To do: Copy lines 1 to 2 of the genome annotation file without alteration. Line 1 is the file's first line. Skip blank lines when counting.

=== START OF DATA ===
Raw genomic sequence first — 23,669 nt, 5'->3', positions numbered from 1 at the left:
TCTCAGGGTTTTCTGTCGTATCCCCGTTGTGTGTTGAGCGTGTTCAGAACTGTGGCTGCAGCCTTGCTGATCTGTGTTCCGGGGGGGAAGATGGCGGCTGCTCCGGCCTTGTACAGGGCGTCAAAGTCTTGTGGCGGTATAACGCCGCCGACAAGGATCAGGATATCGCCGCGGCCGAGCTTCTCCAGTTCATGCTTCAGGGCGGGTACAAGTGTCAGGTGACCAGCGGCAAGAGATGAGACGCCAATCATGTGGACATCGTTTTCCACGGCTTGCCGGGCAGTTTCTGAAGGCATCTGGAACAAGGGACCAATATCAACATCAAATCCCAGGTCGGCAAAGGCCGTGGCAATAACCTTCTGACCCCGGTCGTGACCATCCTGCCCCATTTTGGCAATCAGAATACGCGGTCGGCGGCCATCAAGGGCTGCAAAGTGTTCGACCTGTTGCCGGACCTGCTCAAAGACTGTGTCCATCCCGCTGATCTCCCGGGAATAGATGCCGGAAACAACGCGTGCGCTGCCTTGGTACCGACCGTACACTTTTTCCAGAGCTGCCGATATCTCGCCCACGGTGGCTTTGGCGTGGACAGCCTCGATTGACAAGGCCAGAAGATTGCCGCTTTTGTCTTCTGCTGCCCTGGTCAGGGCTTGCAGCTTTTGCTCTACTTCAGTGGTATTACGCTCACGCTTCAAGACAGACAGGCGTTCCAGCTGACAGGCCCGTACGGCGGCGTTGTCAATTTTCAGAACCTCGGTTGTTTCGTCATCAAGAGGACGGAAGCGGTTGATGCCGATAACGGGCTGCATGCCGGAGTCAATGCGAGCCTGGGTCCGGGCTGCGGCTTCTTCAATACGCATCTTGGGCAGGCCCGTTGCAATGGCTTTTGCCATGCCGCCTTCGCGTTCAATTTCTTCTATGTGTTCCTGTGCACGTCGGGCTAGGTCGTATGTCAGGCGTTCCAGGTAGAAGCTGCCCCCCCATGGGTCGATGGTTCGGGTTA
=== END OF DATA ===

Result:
Raw genomic sequence first — 23,669 nt, 5'->3', positions numbered from 1 at the left:
TCTCAGGGTTTTCTGTCGTATCCCCGTTGTGTGTTGAGCGTGTTCAGAACTGTGGCTGCAGCCTTGCTGATCTGTGTTCCGGGGGGGAAGATGGCGGCTGCTCCGGCCTTGTACAGGGCGTCAAAGTCTTGTGGCGGTATAACGCCGCCGACAAGGATCAGGATATCGCCGCGGCCGAGCTTCTCCAGTTCATGCTTCAGGGCGGGTACAAGTGTCAGGTGACCAGCGGCAAGAGATGAGACGCCAATCATGTGGACATCGTTTTCCACGGCTTGCCGGGCAGTTTCTGAAGGCATCTGGAACAAGGGACCAATATCAACATCAAATCCCAGGTCGGCAAAGGCCGTGGCAATAACCTTCTGACCCCGGTCGTGACCATCCTGCCCCATTTTGGCAATCAGAATACGCGGTCGGCGGCCATCAAGGGCTGCAAAGTGTTCGACCTGTTGCCGGACCTGCTCAAAGACTGTGTCCATCCCGCTGATCTCCCGGGAATAGATGCCGGAAACAACGCGTGCGCTGCCTTGGTACCGACCGTACACTTTTTCCAGAGCTGCCGATATCTCGCCCACGGTGGCTTTGGCGTGGACAGCCTCGATTGACAAGGCCAGAAGATTGCCGCTTTTGTCTTCTGCTGCCCTGGTCAGGGCTTGCAGCTTTTGCTCTACTTCAGTGGTATTACGCTCACGCTTCAAGACAGACAGGCGTTCCAGCTGACAGGCCCGTACGGCGGCGTTGTCAATTTTCAGAACCTCGGTTGTTTCGTCATCAAGAGGACGGAAGCGGTTGATGCCGATAACGGGCTGCATGCCGGAGTCAATGCGAGCCTGGGTCCGGGCTGCGGCTTCTTCAATACGCATCTTGGGCAGGCCCGTTGCAATGGCTTTTGCCATGCCGCCTTCGCGTTCAATTTCTTCTATGTGTTCCTGTGCACGTCGGGCTAGGTCGTATGTCAGGCGTTCCAGGTAGAAGCTGCCCCCCCATGGGTCGATGGTTCGGGTTA